Phishing tactics have steadily evolved, either in response to new defensive measures from security companies, increased awareness among users or a change in attackers’ priorities.
For example, 10 years ago, a common tactic was to send a phishing email with a malicious attachment that, if opened, would install malware on a victim’s computer, said Aaron Higbee, Cofounder of and Chief Technology Officer at Cofense.
“What’s changed significantly over the last few years is the tactic has shifted more to credential theft,” Higbee said. There are various ways of trying to trick a user into disclosing a username and password. As a result, credential theft has become phishing’s No. 1 objective, he said, a conclusion supported by Symantec’s 2019 Internet Security Threat Report.
But although cyber attackers will adapt and evolve in response to new defenses, they won’t change if they don’t have to. Attackers using machine learning and artificial intelligence (AI), for instance, can turbocharge highly targeted spear-phishing attacks, culling information from social media and other sources to use in a phishing attack. Security researchers have demonstrated that advanced algorithms are effective at profiling targeted users, and that users are more likely to click on a link in those personalized emails. So, AI-generated phishing attacks would seem likely to be widely used.
“In practice, we’re not seeing the adoption of those techniques at all,” Higbee said. Email gateway security has been stagnant, with no third-party labs or research agencies currently testing it even though that typically leads to improvements. This “complete drought of innovation” has allowed attackers to rely on current tactics, without having to use new techniques. “We’re not seeing attackers using advanced algorithms or machine learning in order to boost their efficacy because they’re doing fine right now,” he said.
Regardless of tactics and techniques, the one constant in phishing’s evolution has been the users, who have been widely saddled with the designation of being the weakest link in any security chain. No matter how many layers of security an organization has in place, a user who is duped into sharing a password or other sensitive information puts the organization’s data at risk. A comprehensive anti-phishing solution needs to start with them.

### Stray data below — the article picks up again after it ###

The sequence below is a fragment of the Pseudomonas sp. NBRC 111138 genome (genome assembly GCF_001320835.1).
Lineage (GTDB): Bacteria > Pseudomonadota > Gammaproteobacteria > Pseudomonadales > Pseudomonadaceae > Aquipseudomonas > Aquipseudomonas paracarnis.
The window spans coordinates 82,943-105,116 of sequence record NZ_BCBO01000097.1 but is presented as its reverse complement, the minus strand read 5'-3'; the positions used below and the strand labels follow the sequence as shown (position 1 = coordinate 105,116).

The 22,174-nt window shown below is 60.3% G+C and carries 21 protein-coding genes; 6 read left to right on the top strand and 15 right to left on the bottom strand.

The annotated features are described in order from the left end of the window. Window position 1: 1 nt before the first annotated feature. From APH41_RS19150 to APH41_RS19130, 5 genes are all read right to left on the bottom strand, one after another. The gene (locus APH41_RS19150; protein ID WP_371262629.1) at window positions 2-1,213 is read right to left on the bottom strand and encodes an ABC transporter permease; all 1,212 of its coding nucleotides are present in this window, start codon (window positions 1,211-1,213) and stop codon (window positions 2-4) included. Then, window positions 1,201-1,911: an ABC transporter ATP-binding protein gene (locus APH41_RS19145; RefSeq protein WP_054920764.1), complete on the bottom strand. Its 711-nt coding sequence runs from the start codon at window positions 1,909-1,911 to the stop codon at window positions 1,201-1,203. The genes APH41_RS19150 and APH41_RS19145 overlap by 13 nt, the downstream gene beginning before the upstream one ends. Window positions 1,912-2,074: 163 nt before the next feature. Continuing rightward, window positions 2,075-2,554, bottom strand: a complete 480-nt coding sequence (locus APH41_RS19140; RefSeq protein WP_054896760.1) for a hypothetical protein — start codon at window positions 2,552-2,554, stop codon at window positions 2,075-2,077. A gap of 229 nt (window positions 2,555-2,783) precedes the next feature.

SOLUTION: THE STRENGTH OF THE ‘WEAKEST LINK’
Interactive simulation programs that engage users with the look and feel of actual phishing emails condition them to be an active part of phishing defense.
Government agencies have been slow to use simulations, often using them somewhat passively, as only a facet of user education. Many agencies ran simulations on their internal network, which couldn’t match the realism of simulations coming almost directly from the internet. And users weren’t an active part of the defense.
But users who are conditioned by doing up-to-date simulations to spot a suspicious email and report it quickly can give agencies a jump on stopping attacks. For example, they can quickly collect and analyze data on potentially harmful emails and initiate an effective response.
Private organizations have seen the results of that approach. Users trained with phishing simulations that accurately reflect the current state of actual phishes — and who have a visible “report phishing” button on their email screens — can become adept at recognizing and reporting suspicious emails. Combined with threat intelligence, real-time analysis and incident response, simulations can form an essential component of comprehensive phishing defense.
This article is an excerpt from GovLoop’s recent report, “An End-to-End Strategy for Taking Phishing Off-Line.” Download the full report here.